Padres rout Diamondbacks to complete series sweep

The Padres have won far more often than not without Fernando Tatis Jr. all season. They have won the past three days with Manny Machado nursing a sprained ankle.

“When the whole lineup is hitting and then we get Tati and Manny back, it’s gonna be dangerous,” Austin Nola said. “I mean, we’re dangerous already. But with those guys back, oh, my goodness. ”

Now, those don’t appear to be just hopeful words.

It is no longer uncommon for there to be hits pretty much from the top of the linuep to the bottom. And there are often the equivalent of what used to be several days’ worth of runs in a single game.

A 10-4 win on Wednesday that completed a sweep of the Diamondbacks looked familiar to the Padres but was also constructed differently. (Box score.)

It wasn’t like this when Bob Melvin left.

The Padres won a third straight game before Melvin was forced to his couch back on June 11, but that was another low-scoring affair, the kind that made the first two months of the season so stressful.

Melvin returned Wednesday afternoon following an 11-day COVID hiatus, and his team welcomed him back with a third straight victory.

“With some runs too,” Melvin said afterward.

It was the fourth time in 15 games the Padres scored in double digits after doing so four times in their first 56 games. It was the 10thth time in 21 games that at least three Padres batters had multiple hits after that happened just 10 times in their first 50 games.

“We know the kind of lineup that we have,” said Jurickson Profar, who finished 4-for-4 and scored the Padres’ first run and what turned out to be the deciding run. He also drove in two runs. “It was all a matter of time (before) we (were) clicking together.”

What was unique Wednesday was that the Padres scored a lot early.

Most often, they wait until the starting pitcher has departed to do their real damage. But they started scoring right away against Madison Bumgarner, building a big lead and adding on almost to the end.

The Padres entered the game with the league’s fifth-highest OPS against relief pitchers and fifth-lowest OPS against starters. Their 112 runs in innings seven through nine were tied for third most in the majors. They had won a major league-leading 20 games, including the first two against the Diamondbacks this week, by coming from behind.

Wednesday was just the ninth game in which the Padres (44-27) scored in the first inning and led throughout.

The four runs they scored in the first inning were the most they had scored in the first inning of any game this season.

They were up 6-0 after two innings, and Bumgarner was gone after four innings with the Diamondbacks down 6-1.

While their quick start was a new twist for this season, it continued a relative trend against Bumgarner.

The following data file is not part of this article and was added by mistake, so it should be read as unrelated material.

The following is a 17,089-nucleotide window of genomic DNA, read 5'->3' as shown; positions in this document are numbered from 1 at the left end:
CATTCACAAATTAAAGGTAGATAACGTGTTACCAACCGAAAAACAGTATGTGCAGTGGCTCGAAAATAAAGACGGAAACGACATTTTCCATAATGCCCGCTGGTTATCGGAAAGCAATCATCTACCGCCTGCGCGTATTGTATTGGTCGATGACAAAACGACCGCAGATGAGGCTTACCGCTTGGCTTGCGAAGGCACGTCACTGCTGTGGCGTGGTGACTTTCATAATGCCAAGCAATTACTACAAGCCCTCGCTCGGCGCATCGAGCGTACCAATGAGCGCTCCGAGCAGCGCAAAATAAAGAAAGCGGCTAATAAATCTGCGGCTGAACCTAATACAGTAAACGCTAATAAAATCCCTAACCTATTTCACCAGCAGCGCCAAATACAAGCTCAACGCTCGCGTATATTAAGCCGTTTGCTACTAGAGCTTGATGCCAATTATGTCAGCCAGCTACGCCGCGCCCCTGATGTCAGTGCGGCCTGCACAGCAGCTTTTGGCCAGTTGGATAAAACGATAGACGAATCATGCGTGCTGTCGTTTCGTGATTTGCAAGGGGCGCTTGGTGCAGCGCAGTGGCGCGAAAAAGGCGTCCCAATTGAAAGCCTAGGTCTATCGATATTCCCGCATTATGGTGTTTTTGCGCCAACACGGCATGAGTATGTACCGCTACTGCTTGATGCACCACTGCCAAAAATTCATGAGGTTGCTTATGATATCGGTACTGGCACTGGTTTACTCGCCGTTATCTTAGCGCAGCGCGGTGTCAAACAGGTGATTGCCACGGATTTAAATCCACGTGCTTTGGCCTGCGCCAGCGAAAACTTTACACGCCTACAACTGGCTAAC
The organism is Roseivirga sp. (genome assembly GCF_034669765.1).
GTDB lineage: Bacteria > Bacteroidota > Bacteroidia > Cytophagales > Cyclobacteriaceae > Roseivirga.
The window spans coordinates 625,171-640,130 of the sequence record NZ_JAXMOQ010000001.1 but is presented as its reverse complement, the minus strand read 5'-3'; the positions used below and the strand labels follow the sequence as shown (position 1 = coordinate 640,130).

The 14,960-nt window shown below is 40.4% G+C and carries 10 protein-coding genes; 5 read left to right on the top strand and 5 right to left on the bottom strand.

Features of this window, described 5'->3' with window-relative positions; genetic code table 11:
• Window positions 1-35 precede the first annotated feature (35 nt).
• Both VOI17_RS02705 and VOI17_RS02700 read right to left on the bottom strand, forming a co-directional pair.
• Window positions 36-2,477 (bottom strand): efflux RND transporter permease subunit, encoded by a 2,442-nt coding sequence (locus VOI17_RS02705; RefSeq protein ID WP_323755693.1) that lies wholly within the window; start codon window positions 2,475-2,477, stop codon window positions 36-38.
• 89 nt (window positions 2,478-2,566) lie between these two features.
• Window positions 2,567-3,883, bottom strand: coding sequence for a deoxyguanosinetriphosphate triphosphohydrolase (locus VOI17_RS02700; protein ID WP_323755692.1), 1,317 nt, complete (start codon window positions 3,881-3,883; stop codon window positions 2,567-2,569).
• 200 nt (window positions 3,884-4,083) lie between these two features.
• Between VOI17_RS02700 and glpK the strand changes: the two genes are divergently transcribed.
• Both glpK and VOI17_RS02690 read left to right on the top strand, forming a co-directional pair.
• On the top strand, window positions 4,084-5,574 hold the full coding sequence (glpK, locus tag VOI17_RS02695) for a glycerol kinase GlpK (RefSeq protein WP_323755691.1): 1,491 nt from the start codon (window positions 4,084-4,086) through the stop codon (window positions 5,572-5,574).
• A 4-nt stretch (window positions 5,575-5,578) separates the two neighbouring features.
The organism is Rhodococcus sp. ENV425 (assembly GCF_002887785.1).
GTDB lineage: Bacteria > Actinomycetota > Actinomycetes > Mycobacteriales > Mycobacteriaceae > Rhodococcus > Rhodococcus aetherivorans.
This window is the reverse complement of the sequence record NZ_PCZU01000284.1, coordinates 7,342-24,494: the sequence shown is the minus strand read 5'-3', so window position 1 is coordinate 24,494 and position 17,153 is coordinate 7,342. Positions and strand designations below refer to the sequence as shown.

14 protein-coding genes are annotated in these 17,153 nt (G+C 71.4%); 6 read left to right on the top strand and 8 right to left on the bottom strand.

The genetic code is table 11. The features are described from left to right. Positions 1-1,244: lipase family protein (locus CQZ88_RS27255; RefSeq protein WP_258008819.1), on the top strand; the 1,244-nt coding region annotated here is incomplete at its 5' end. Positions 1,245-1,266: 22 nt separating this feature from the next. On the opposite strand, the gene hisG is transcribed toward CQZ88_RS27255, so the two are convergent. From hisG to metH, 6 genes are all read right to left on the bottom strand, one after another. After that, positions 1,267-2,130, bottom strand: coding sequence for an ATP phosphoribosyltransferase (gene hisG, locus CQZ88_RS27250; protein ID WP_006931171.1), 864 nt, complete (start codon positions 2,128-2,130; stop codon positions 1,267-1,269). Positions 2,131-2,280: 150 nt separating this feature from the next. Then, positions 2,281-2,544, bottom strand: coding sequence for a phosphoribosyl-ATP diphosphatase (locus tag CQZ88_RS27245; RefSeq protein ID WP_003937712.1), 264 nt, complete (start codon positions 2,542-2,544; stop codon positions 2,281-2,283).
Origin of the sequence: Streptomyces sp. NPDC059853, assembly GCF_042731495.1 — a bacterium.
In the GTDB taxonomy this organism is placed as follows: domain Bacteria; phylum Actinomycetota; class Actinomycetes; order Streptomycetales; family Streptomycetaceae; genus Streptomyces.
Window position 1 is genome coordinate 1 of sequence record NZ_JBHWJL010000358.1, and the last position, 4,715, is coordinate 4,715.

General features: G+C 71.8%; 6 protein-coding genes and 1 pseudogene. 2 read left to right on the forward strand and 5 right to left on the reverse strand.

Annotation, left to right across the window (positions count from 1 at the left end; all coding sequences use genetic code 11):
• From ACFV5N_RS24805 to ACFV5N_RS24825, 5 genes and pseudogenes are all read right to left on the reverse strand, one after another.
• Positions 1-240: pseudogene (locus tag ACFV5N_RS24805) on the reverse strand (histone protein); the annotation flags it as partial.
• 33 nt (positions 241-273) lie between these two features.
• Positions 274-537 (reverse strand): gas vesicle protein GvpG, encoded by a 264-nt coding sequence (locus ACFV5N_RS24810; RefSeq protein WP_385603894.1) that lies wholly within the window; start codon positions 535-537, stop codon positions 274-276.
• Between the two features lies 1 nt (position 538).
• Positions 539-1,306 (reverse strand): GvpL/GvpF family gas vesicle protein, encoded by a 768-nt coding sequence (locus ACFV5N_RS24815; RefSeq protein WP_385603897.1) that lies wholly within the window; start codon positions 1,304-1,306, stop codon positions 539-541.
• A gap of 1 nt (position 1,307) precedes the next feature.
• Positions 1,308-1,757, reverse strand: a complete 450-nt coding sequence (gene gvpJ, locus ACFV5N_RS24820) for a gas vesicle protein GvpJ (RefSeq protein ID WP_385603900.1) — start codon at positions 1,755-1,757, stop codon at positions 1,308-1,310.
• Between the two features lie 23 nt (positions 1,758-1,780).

The veteran left-hander was making his 42nd career start against the Padres, second most among active pitchers behind Dodgers lefty Clayton Kershaw’s 44. The first of those starts was Bumgarner’s major league debut on Sept. 8, 2009, and he had a 3.40 ERA from that game through his 35th start against the Padres. But in the seven starts he has made against the Padres since joining the Diamondbacks in 2020, he has a 7.24 ERA. The Padres are 5-2 in those games.

It might have seemed inconsequential 10 runs and some 3½ hours later, but Padres starter Mike Clevinger did what Bumgarner couldn’t. With the bases loaded and one out, Clevinger escaped without allowing a run in the first inning.

“The first inning was a huge swing,” Melvin said. “They have us on the ropes and get nothing, and then it feels like we get a little momentum coming back in our dugout giving up nothing, and all of a sudden we put on a four-spot. The first inning was huge – one for Clev to get out of it, two for us to respond. ”

Clevinger was making his first start back from a third stint on the injured list, this time due to the flu. The 29 pitches he threw in the first set up a short day. He departed after throwing 81 pitches in four innings having allowed only Alek Thomas’ third-inning homer.

Adrian Morejón worked a perfect fifth inning before an error contributed to his loading the bases with one out in the sixth.

Nick Martinez, who has again moved from the starting rotation to a relief role, got the final two outs in the sixth on five pitches. A run did score on a groundout. Martinez worked through the end of the game, allowing a two-out homer to Christian Walker in the seventh and committing two errors that led to a run in the ninth.

By then, it was a matter of just getting the game over.

Profar led off the first inning with a single and went to second when Bumgarner hit Jake Cronenworth with a pitch. Luke Voit and Jorge Alfaro struck out before Ha-Seong Kim’s infield single (which was originally ruled an error by third baseman Josh Rojas) loaded the bases. Austin Nola singled in two runs, and Trent Grisham and Jose Azocar followed with RBI singles.

Profar began the second inning with a single and was safe at second when shortstop Geraldo Perdomo dropped a throw on a grounder by Cronenworth. Profar scored on a single by Voit, and Cronenworth scored on Alfaro’s double-play grounder.

Profar’s two-run single against reliever Luke Weaver in the fifth inning made it 8-1; it was 9-2 after Jorge Alfaro’s home run off the front of the balcony on the top story of the Western Metal Building in the sixth inning, and Jose Azocar’s RBI double in the eighth made it 10-3.

Tatis is expected back from his March wrist surgery some time in July. Machado, who sprained his left ankle Sunday, has defied expectations, with Melvin confirming Wednesday it appears he will avoid the injured list.

For now, the Padres roll on without their two best players.

“I think this is good for us anyway right now, because we get these opportunities,” Nola said. “Once we get all our guys back, it’ll be like, ‘OK.'”

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